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Meet and Greet at the Trailhead

This past week I was asked to serve as a "trailhead naturalist" for Desolation Wilderness, as the season picks up now that snow is melting the Sierra. And so I spent four days at Wrights Lake on the west side of Desolation, keeping track of traffic and answering the questions as best I could. It was all good fun.

Wrights Lake has a long history of recreation, and one the joys of working there is meeting many of the families who buiilt the first cabins up there, some now in the fourth generation of campers. And they have stories to tell.


And then there are the newcomers, who have never seen the place before, and don't have any idea what kinds of fun they can find, as well as the hikers and backpackers who are pushing into the wilderness despite the massive snowpack.

Yes, the snow is still there, and plenty deep. No wonder there are so many backpacking permits available--most of them lead into areas that are still under snow. The bugs were out in force, and the flowers were just hitting their stride.

In the four days at my post, I met more than 400 people, including a teenage girl who was flying high after catching five trout on her backpacking trip, and a group of two dads and two tiny girls who were off for their first backpacking adventure. There was an intrepid team that hiked over the Crystal Range from Lake Tahoe (crampons and ice axes included!) as well as a group of six older folks who hiked about a mile and a half along the creek and set up camp, played guitar and backpacked in comfortable style.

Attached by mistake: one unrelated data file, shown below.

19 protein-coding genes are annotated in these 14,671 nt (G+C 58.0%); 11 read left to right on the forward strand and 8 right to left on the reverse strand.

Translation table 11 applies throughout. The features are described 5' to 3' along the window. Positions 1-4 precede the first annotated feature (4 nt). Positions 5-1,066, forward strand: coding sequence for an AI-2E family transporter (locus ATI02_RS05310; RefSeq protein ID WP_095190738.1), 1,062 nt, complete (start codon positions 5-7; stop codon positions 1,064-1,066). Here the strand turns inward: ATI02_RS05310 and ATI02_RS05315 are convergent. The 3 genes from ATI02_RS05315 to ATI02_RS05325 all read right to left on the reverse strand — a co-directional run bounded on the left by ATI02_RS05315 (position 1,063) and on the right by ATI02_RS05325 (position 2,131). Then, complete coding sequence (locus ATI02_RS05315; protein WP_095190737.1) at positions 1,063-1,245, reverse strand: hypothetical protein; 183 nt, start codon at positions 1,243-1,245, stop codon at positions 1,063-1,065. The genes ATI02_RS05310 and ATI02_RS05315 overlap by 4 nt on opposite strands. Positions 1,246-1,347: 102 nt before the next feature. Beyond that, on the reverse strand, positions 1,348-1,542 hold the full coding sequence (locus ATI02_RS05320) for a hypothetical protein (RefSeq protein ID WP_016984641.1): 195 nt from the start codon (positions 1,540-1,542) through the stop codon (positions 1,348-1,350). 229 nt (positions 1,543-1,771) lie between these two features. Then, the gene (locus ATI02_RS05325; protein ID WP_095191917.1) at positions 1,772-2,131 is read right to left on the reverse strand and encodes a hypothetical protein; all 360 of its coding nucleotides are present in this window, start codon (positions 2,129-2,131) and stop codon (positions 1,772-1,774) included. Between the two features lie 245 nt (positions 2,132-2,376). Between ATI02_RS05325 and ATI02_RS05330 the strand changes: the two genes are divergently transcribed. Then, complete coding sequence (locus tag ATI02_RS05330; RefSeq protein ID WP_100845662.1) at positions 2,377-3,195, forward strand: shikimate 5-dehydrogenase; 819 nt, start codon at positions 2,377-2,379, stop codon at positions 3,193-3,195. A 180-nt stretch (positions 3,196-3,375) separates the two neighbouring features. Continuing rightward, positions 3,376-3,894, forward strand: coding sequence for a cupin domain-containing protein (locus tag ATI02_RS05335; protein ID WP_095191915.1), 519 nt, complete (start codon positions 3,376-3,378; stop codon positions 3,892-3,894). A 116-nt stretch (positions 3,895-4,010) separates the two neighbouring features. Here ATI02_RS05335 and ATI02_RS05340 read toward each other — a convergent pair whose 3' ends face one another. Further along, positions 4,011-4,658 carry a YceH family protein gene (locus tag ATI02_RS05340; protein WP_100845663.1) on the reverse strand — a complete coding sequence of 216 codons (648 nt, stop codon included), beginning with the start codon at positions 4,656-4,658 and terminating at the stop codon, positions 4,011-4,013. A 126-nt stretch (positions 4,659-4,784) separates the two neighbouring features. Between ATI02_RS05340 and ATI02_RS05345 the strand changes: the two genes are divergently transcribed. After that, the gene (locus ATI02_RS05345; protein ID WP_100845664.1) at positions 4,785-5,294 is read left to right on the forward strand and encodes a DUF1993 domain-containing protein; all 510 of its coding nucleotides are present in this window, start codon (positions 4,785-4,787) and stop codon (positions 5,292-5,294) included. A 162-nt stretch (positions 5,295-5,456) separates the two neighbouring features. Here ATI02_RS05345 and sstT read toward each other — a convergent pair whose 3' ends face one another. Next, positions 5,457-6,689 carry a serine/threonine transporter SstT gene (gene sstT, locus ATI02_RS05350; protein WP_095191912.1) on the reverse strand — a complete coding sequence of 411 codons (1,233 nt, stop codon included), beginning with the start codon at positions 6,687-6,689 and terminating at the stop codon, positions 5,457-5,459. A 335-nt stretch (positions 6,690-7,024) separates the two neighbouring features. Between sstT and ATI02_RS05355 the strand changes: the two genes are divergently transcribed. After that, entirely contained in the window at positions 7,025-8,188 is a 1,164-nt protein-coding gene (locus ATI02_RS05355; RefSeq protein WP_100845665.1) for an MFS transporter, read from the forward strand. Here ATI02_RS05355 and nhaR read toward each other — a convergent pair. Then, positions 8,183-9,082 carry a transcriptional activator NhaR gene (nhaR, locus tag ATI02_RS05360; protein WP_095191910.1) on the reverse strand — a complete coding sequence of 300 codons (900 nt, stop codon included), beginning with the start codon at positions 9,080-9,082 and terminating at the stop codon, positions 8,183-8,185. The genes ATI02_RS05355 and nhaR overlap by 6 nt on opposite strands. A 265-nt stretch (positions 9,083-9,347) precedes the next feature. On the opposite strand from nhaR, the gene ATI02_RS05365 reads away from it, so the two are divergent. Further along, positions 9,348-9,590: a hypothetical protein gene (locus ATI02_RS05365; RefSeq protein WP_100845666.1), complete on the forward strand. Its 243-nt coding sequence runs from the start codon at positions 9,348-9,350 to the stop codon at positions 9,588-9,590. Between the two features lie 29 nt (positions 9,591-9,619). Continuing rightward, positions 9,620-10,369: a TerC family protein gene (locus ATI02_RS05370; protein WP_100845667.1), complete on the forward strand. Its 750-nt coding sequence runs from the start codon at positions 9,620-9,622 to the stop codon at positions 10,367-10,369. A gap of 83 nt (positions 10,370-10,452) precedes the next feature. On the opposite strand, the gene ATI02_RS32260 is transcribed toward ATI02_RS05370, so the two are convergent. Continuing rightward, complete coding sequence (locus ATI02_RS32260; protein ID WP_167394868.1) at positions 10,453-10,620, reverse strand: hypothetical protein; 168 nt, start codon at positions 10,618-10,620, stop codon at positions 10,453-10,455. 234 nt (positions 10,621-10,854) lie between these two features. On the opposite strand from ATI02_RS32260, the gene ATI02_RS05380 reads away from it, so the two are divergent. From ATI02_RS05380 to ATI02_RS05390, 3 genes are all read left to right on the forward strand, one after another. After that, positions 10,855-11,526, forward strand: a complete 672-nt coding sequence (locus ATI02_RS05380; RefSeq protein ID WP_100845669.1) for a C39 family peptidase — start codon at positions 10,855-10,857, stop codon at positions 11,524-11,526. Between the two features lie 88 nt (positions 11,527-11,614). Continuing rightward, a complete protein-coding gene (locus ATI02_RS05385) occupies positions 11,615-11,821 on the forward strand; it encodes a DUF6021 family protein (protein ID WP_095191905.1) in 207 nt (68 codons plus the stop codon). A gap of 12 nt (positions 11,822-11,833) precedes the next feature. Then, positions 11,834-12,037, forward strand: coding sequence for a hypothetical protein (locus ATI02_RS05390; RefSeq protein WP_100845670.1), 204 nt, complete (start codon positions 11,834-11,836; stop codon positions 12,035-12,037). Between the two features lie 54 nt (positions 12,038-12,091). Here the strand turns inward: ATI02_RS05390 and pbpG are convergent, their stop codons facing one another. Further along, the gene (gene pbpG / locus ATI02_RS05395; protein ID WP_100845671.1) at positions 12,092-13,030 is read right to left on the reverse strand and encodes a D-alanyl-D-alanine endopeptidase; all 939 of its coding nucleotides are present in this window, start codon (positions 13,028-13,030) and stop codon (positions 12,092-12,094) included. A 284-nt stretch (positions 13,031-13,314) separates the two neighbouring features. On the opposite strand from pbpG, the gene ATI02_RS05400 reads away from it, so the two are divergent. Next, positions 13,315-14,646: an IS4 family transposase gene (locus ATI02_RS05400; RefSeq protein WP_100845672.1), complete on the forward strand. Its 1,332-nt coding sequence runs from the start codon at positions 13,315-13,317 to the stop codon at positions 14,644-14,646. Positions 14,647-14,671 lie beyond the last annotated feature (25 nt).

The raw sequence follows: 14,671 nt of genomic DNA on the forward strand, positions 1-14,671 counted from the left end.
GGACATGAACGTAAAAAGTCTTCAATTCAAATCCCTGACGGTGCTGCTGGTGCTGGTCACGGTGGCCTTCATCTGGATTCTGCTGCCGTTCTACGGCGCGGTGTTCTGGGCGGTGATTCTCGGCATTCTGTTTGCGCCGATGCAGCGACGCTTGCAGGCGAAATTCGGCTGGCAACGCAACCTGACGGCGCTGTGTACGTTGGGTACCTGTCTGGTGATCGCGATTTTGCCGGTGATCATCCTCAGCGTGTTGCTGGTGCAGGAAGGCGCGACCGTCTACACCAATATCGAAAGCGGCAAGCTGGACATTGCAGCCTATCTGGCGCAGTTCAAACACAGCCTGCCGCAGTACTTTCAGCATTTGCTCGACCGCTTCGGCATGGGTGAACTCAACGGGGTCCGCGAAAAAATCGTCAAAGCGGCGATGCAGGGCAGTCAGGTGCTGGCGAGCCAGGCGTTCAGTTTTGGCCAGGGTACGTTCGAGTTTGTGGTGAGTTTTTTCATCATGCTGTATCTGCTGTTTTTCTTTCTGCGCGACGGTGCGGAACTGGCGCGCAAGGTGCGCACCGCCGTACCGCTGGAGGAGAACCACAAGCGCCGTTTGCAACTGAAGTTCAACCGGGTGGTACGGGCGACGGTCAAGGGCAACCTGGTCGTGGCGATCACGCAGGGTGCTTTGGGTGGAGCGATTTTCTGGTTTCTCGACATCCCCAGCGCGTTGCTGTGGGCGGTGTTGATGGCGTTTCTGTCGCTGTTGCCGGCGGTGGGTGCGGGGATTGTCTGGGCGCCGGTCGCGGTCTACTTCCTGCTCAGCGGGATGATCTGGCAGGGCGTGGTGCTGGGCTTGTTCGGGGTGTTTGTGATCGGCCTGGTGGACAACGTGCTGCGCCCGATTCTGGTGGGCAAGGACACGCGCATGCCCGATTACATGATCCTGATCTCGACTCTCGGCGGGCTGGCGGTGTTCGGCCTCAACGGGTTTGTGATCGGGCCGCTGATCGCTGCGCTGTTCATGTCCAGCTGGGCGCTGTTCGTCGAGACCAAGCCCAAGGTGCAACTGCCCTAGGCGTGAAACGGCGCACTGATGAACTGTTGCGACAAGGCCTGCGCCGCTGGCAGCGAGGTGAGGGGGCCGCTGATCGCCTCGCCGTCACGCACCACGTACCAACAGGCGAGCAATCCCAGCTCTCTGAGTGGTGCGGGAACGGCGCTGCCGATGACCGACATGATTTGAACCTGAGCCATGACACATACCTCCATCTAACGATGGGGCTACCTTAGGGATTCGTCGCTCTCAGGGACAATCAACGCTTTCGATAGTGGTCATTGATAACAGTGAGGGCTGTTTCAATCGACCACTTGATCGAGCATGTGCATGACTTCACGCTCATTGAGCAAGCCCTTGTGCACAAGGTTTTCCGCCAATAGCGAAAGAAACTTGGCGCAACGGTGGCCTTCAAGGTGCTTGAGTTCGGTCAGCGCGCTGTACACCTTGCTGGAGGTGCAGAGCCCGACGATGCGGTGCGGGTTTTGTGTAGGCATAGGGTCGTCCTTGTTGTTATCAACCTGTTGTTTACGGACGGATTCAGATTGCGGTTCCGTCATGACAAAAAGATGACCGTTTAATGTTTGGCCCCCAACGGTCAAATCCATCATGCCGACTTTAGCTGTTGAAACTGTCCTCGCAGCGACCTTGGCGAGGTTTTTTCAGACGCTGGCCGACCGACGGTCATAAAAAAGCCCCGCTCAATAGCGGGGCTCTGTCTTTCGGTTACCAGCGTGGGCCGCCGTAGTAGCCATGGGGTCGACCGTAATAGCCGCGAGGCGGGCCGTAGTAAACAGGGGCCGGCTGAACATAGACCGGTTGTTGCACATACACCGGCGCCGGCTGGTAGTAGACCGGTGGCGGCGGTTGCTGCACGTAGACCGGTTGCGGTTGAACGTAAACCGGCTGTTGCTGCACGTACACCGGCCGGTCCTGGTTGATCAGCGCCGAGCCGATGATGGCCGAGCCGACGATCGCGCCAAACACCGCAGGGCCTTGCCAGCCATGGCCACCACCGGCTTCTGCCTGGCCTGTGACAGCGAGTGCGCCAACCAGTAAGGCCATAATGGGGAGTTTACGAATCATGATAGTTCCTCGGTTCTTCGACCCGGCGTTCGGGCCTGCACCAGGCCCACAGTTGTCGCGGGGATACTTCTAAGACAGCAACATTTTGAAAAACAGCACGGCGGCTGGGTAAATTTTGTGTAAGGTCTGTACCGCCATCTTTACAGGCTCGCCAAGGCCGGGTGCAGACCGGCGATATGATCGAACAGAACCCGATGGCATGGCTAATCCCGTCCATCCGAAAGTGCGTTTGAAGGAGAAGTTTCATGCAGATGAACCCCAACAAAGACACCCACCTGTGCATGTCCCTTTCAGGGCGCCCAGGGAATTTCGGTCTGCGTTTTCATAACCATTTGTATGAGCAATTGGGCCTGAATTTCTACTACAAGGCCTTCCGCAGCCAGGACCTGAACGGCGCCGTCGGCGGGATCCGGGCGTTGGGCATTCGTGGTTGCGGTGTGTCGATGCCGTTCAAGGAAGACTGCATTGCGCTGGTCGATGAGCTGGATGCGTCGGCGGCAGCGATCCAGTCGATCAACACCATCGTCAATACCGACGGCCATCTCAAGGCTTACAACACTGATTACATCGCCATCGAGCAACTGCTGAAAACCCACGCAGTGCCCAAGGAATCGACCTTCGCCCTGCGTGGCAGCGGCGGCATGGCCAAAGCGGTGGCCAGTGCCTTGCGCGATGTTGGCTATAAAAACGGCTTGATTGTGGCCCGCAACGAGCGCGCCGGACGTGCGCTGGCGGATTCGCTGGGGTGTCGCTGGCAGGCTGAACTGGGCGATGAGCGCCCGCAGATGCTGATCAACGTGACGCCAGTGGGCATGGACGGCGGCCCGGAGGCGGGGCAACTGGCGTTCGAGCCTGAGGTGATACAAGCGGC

My favorite question of the week? A tiny girl in a swimsuit and life jacket asking me if she could jump off the bridge (officially closed due to snow damage, but still pretty darn stable) into the lake. I told her that it was a question for her mom, not me. She told me her mom said it was OK. And so she and the rest of her gang spent an hour launching themselves into the icy water on a hot summer day, with squeals of joy and occasional mock terror.


Meanwhile the real work was done up in the wilderness, as two wilderness rangers led a team from Generation Green to restore campsites and destroy fire rings all over the place. They did good work. At least, that's what the hikers told me.

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